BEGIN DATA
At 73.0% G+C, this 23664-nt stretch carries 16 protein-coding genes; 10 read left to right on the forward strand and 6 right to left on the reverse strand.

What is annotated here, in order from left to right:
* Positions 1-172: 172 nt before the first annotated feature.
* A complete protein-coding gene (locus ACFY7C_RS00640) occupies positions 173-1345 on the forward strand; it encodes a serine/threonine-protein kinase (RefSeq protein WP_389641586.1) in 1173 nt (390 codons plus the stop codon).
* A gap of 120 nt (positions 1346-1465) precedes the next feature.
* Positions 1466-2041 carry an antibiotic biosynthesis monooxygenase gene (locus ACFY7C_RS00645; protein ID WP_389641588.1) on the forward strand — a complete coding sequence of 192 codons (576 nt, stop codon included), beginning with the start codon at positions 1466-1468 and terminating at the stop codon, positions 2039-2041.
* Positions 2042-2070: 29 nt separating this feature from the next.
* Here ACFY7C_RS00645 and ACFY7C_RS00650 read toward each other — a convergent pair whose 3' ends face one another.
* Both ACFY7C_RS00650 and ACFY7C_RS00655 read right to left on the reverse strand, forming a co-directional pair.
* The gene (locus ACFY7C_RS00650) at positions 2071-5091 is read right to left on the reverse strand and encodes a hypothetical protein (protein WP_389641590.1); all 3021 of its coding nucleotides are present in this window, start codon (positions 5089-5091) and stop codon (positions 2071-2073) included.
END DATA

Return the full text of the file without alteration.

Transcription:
At 73.0% G+C, this 23664-nt stretch carries 16 protein-coding genes; 10 read left to right on the forward strand and 6 right to left on the reverse strand.

What is annotated here, in order from left to right:
* Positions 1-172: 172 nt before the first annotated feature.
* A complete protein-coding gene (locus ACFY7C_RS00640) occupies positions 173-1345 on the forward strand; it encodes a serine/threonine-protein kinase (RefSeq protein WP_389641586.1) in 1173 nt (390 codons plus the stop codon).
* A gap of 120 nt (positions 1346-1465) precedes the next feature.
* Positions 1466-2041 carry an antibiotic biosynthesis monooxygenase gene (locus ACFY7C_RS00645; protein ID WP_389641588.1) on the forward strand — a complete coding sequence of 192 codons (576 nt, stop codon included), beginning with the start codon at positions 1466-1468 and terminating at the stop codon, positions 2039-2041.
* Positions 2042-2070: 29 nt separating this feature from the next.
* Here ACFY7C_RS00645 and ACFY7C_RS00650 read toward each other — a convergent pair whose 3' ends face one another.
* Both ACFY7C_RS00650 and ACFY7C_RS00655 read right to left on the reverse strand, forming a co-directional pair.
* The gene (locus ACFY7C_RS00650) at positions 2071-5091 is read right to left on the reverse strand and encodes a hypothetical protein (protein WP_389641590.1); all 3021 of its coding nucleotides are present in this window, start codon (positions 5089-5091) and stop codon (positions 2071-2073) included.